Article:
Claude Brown?s novel, Manchild in the Promised Land, is not only a story about one mans struggle to find freedom and intellectual happiness, but a story about his discovery of his own inherent strengths and abilities. Throughout the novel, he progresses from compliance to independence, from invincibility to harsh reality, and from self-doubt to dignity. Aided by intuitive mentors and his shrewd judgement, Sonny breaks free from the vicious cycle of drugs and temptation that plagues Harlem and those closest to him. He escapes with greater understanding of where his misplaced generation belongs.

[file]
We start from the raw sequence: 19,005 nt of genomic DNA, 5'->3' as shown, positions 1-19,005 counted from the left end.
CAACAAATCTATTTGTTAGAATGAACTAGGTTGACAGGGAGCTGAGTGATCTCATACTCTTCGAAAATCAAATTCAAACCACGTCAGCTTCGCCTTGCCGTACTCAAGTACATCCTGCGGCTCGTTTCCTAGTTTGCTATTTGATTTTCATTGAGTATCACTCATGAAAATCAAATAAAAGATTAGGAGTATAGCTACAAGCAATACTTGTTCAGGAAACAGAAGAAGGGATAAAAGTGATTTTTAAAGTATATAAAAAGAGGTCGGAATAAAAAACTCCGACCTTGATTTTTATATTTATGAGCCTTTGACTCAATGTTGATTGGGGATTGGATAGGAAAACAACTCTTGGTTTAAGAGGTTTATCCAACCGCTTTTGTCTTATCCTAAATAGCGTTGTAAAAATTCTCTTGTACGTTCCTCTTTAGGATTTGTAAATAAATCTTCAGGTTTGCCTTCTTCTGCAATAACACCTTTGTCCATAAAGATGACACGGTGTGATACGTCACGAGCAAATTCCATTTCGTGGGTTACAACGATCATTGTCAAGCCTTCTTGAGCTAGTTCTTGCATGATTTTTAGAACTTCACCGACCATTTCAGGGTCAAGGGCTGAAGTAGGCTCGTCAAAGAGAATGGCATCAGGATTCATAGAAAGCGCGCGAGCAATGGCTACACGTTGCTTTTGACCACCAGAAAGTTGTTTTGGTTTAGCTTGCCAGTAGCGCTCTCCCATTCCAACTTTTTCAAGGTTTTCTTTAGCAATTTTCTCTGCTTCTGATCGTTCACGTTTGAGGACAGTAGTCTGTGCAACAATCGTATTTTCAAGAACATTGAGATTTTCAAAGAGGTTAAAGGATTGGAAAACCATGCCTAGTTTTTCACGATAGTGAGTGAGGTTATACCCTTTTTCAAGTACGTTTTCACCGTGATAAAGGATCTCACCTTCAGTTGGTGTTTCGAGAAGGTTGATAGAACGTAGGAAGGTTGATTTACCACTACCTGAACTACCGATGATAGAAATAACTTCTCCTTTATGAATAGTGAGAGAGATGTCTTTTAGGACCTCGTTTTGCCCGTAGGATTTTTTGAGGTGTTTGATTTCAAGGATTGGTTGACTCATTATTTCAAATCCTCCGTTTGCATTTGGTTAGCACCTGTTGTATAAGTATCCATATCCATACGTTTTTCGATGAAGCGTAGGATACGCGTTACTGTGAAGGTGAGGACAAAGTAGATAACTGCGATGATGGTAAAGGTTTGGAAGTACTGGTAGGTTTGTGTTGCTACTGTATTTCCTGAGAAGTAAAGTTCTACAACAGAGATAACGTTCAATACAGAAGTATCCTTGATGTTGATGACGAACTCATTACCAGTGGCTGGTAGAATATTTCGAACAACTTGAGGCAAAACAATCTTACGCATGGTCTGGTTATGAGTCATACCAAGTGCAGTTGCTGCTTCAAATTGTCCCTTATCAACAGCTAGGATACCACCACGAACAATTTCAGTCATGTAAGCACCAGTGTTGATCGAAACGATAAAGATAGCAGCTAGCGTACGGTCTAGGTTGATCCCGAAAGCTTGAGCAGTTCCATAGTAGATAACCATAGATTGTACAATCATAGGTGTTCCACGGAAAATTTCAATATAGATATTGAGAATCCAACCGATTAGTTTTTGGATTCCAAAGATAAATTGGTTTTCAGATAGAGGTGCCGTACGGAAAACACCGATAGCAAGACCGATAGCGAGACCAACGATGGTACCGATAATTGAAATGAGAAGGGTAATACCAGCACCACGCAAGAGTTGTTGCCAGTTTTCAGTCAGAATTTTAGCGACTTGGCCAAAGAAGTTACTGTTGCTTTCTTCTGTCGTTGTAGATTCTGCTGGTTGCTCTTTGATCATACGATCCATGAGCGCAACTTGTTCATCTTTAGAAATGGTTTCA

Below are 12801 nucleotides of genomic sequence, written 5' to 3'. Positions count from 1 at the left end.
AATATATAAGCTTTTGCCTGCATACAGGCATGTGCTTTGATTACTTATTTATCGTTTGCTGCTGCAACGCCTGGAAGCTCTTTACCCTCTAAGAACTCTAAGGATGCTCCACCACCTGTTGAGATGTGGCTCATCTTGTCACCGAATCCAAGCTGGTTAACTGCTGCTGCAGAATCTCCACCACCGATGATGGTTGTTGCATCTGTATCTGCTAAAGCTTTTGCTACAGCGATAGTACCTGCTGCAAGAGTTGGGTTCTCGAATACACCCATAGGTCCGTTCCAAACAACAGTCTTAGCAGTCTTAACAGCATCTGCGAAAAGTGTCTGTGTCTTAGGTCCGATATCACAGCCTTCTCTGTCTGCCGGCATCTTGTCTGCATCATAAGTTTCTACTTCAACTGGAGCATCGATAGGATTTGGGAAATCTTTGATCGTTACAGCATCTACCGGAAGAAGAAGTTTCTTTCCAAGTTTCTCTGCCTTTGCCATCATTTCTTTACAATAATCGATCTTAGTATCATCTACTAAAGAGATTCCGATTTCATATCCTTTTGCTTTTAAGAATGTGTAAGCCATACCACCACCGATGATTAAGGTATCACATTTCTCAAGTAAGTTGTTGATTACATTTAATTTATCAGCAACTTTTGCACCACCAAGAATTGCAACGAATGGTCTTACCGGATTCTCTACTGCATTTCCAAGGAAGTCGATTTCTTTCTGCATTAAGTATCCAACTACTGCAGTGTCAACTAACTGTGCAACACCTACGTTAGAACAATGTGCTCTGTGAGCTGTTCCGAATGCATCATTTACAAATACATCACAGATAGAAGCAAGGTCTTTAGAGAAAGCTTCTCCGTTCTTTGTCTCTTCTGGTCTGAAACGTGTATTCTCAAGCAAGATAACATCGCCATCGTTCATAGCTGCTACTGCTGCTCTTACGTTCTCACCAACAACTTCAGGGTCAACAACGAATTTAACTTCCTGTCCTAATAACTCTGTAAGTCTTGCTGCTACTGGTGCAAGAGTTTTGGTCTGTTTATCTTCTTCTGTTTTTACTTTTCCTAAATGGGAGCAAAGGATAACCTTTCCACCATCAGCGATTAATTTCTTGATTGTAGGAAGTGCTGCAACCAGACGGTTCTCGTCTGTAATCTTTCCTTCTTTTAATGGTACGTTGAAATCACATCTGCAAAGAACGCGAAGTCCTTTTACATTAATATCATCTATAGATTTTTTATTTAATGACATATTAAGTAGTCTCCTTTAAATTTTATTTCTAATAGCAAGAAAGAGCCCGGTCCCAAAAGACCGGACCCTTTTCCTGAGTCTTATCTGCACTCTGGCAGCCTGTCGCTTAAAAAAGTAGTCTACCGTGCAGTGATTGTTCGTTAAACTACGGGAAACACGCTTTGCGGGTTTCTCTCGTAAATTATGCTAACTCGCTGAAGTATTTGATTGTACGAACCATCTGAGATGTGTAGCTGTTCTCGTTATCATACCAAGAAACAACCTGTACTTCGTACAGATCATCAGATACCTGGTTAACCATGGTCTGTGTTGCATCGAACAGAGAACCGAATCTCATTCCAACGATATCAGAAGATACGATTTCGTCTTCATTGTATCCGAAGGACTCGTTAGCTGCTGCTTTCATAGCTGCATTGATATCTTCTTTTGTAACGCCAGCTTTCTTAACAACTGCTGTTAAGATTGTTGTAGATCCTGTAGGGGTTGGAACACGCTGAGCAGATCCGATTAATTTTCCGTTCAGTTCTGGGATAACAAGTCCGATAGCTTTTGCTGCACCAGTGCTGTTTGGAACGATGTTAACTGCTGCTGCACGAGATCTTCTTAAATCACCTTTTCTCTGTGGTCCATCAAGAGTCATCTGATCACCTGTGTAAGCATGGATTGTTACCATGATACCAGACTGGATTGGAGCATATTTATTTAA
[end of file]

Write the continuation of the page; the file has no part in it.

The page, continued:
At the precocious age of six, Sonny delves into a lifestyle of stealing, lying, and playing hookey with his ten-year-old cronies. He learns to be independent at this young age due to the hostile environment; basic commodities are scarce, his father regularly ?beats the devil? out of him, and his mother persists in her position as the sole caregiver in the family. The overall dismal aura stems from Sonny and his family being disillusioned victims of what should have been. Originally scraping a living as sharecroppers in the South, they followed a ray of hope from the North, which promised unlimited opportunities, bathrooms, electricity, running water, and essentially
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